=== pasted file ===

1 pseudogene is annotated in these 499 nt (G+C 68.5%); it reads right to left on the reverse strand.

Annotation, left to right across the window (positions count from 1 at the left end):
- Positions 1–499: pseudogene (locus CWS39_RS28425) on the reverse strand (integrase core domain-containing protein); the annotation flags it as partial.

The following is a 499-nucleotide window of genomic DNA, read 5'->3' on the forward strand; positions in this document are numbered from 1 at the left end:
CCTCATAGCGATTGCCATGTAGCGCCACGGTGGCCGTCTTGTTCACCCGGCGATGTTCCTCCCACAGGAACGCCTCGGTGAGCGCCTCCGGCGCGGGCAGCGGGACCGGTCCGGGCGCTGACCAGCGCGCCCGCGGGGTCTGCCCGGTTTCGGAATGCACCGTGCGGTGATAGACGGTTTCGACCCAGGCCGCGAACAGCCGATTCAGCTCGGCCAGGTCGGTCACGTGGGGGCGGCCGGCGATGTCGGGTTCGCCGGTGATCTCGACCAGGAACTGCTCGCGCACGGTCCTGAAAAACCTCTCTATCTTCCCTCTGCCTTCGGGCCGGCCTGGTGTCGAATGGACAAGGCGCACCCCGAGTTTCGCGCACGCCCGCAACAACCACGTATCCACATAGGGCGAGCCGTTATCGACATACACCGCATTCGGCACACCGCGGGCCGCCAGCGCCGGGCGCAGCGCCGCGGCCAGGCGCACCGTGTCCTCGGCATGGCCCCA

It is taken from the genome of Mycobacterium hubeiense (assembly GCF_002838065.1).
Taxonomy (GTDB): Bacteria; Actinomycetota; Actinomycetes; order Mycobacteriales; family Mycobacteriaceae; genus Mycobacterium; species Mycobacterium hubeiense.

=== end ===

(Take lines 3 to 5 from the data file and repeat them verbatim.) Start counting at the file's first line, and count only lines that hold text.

- Positions 1–499: pseudogene (locus CWS39_RS28425) on the reverse strand (integrase core domain-containing protein); the annotation flags it as partial.

The following is a 499-nucleotide window of genomic DNA, read 5'->3' on the forward strand; positions in this document are numbered from 1 at the left end:
CCTCATAGCGATTGCCATGTAGCGCCACGGTGGCCGTCTTGTTCACCCGGCGATGTTCCTCCCACAGGAACGCCTCGGTGAGCGCCTCCGGCGCGGGCAGCGGGACCGGTCCGGGCGCTGACCAGCGCGCCCGCGGGGTCTGCCCGGTTTCGGAATGCACCGTGCGGTGATAGACGGTTTCGACCCAGGCCGCGAACAGCCGATTCAGCTCGGCCAGGTCGGTCACGTGGGGGCGGCCGGCGATGTCGGGTTCGCCGGTGATCTCGACCAGGAACTGCTCGCGCACGGTCCTGAAAAACCTCTCTATCTTCCCTCTGCCTTCGGGCCGGCCTGGTGTCGAATGGACAAGGCGCACCCCGAGTTTCGCGCACGCCCGCAACAACCACGTATCCACATAGGGCGAGCCGTTATCGACATACACCGCATTCGGCACACCGCGGGCCGCCAGCGCCGGGCGCAGCGCCGCGGCCAGGCGCACCGTGTCCTCGGCATGGCCCCA